Finally, the third part of our innovation agenda, which might also be the toughest one, is to change our own mindset. While it is easy for leaders to ask their employees to be innovative, it is hard to actually adopt an innovation mindset because people are used to do things a certain way, and tend to see innovation as an add-on rather than a complete rethinking of how things are done. It requires being open for change and uncertainty, open to trying new things, failing at times, learning from the failures and from others.
As an example of innovative approaches, we have developed, in collaboration with the Czech pulmonology association, an application which helps patients and HCPs identify the symptoms of severe asthma. It also helps HCPs in rural areas decide at which point they should refer patients to a specialist centre. Patients can then see where the centre is located because if a patient is eligible for biologic treatment, only a few centres are accredited to deliver the treatment. This is a perfect example of partnering with healthcare along the patient journey through innovation.
We also recently sponsored the CE Smart Health Hackathon at the Institute for Clinical and Experimental Medicine (IKEM) in Prague where during 48 hours hackers from every Central Eastern European country tackled 14 health challenges such as how to reduce waiting times for patients, how to improve adherence to treatment, and how to reduce waste of medicines, which was the topic we proposed. There were also interesting solutions developed in the area of diabetes. Type 2 diabetes patients often develop retinopathy, which might lead to blindness. The challenge was for hackers to develop a blood glucose meter with a voice function so that patients are able to know their blood glucose level and take the appropriate amount of medicine. Other hackers worked on applying AI technology to predict different irregularities in beta-cell function looking at hospital samples.
At the European level, AstraZeneca has formed an AI partnership with Microsoft called the AI Factory for Health, located in Paris, which is looking to apply artificial intelligence to develop patient-centric solutions, and has asked innovators across Europe to submit proposals to their ‘AI for Good Idea Challenge’. In the first round, which took place in October, they received 41 applications, and narrowed it down to about ten. It will be exciting to see how combining AstraZeneca’s healthcare expertise together with Microsoft’s IT know-how will accelerate innovation. Here in the Czech Republic, I pick up some interesting ideas, and if need be, I can bring these ideas to the attention of the group.
I believe Prague would be a great place to build an innovation hub. Prague boasts many advantages: a highly educated workforce, an amazing quality of life, a central location in Europe, etc.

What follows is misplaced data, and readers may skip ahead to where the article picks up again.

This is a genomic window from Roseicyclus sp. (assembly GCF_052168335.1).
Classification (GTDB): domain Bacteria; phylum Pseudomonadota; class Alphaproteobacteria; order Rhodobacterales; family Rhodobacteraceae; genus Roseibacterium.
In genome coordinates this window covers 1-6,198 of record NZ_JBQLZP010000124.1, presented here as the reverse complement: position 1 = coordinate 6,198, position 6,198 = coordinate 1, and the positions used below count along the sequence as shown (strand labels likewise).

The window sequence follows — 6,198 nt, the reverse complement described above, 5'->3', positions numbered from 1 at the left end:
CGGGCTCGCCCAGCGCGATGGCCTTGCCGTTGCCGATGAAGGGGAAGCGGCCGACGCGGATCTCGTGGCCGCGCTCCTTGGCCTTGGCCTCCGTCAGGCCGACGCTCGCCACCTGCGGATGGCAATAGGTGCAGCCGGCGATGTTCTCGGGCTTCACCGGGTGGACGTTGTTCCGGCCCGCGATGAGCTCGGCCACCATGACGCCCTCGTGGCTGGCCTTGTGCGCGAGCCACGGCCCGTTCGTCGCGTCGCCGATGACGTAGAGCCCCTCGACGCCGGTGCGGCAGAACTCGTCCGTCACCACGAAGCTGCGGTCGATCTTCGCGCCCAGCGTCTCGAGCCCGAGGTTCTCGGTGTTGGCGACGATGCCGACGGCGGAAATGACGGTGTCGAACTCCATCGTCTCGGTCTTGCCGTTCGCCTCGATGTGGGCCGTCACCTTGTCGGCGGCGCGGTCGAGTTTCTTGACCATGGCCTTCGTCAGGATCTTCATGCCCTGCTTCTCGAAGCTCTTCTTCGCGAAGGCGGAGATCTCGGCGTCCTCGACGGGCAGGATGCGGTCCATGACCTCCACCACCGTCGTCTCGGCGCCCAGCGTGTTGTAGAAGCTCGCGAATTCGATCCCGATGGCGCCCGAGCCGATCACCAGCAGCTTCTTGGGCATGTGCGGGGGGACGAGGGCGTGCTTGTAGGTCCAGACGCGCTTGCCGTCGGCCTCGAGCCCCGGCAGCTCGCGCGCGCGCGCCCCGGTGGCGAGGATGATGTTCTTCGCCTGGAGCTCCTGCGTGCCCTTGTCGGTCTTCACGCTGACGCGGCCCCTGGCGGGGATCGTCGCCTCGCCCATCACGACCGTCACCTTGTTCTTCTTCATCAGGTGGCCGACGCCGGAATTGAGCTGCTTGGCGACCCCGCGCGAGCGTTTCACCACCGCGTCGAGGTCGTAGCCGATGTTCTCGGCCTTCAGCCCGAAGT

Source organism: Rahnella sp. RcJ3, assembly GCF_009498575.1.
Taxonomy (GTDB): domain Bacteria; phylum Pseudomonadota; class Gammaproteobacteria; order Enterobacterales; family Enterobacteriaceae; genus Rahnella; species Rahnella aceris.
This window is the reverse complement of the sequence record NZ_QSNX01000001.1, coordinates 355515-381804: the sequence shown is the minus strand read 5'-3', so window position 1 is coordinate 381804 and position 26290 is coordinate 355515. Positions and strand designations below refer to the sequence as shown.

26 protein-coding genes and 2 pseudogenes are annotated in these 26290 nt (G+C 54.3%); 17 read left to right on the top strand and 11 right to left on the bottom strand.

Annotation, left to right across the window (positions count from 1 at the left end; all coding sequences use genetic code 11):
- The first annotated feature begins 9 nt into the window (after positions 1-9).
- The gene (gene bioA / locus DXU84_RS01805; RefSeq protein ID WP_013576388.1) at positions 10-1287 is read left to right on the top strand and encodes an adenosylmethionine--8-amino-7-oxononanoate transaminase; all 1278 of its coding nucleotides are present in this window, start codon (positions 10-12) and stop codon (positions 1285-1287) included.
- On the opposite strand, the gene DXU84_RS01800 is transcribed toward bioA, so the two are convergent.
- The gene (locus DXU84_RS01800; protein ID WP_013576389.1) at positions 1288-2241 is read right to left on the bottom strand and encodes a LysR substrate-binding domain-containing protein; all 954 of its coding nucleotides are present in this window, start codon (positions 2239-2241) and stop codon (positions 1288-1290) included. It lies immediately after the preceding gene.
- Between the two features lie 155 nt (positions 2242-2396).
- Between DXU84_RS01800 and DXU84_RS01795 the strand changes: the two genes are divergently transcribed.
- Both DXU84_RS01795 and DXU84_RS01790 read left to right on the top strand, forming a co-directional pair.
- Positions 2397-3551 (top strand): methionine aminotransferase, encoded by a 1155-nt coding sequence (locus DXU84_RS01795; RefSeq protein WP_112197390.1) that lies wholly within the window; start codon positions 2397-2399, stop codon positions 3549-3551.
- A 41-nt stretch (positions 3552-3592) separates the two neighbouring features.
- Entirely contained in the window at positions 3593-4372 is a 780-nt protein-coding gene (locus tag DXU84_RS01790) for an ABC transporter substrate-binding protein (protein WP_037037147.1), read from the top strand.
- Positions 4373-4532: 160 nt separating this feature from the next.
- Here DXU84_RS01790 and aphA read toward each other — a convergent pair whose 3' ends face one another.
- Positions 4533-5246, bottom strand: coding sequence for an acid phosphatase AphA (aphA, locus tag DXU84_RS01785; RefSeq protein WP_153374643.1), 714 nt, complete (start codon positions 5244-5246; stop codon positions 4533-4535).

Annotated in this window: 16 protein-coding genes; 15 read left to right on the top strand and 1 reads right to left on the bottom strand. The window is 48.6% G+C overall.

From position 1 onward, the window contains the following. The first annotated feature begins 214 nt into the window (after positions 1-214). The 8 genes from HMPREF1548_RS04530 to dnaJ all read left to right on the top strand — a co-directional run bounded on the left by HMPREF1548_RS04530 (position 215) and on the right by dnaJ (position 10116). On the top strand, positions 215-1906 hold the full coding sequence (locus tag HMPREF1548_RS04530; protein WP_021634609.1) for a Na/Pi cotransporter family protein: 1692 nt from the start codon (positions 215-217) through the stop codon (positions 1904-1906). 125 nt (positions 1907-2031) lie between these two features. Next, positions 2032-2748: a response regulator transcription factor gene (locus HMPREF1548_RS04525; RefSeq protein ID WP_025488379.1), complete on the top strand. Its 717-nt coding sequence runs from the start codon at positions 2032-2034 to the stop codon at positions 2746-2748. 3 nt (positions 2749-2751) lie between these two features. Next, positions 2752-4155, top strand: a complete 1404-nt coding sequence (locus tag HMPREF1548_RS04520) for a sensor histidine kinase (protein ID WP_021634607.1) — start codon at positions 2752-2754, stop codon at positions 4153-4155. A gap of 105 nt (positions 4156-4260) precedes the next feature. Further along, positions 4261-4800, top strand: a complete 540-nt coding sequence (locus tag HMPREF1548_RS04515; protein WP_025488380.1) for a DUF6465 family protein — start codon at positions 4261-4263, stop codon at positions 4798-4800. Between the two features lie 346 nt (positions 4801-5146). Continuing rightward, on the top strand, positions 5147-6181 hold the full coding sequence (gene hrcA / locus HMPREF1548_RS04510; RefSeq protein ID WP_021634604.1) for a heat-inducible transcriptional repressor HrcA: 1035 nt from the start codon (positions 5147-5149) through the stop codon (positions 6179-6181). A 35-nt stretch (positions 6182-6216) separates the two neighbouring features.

Going back to accelerating patient access to medicine, which was the first point of your strategy. What are you doing differently to make sure that patients have access to innovation in a timely manner?
During my year, I have invested in our market access capabilities but also expanded the scope of our market access activities. We now put more emphasis on governmental affairs and public affairs and linking the two. The goal is to make market access an integral part of the business strategy, and not simply give the market access team a task then wait for one to two years until we receive reimbursement. While it might have worked like that in the past, the situation has changed. We need to craft and communicate our value proposition and gather support from key opinion leaders (KOLs). Closer collaboration between market access, governmental affairs and medical will be critical.
In addition, at the Association of Innovative Pharmaceutical Industry (AIFP), I am engaged in the Innovation working group and the Patient working group. Bringing the patient voice at the centre stage is key. As an industry, we are enthusiastic about the direction taken by the Ministry of Health in strengthening the role of the Patients’ Council in the decision-making process. The Czech Republic is among the first countries to clearly include patients at the table. However, patient representatives need to be equipped with the right tools and skills to take part in the discussion. The AIFP has done a fantastic job in supporting patient groups by providing the right training on how to manage their respective associations more effectively, understand health technology assessment and how payers think in order to become better discussion partners with health insurance funds, pharmaceutical companies, and medical associations.
Ladislav Dušek, Director of the Institute of Health Information and Statistics of the Czech Republic (UZIS), he explained how his institute has completed the reconstruction of the National Health Information System, providing a wealth of real-world evidence (RWE). How are you leveraging evidence generation?
I think evidence generation is an untapped area in the Czech Republic, especially compared to Nordic countries where we live and breathe RWE. In Sweden, we have quality and health registries for every aspect of care, some dating back to the 16th century.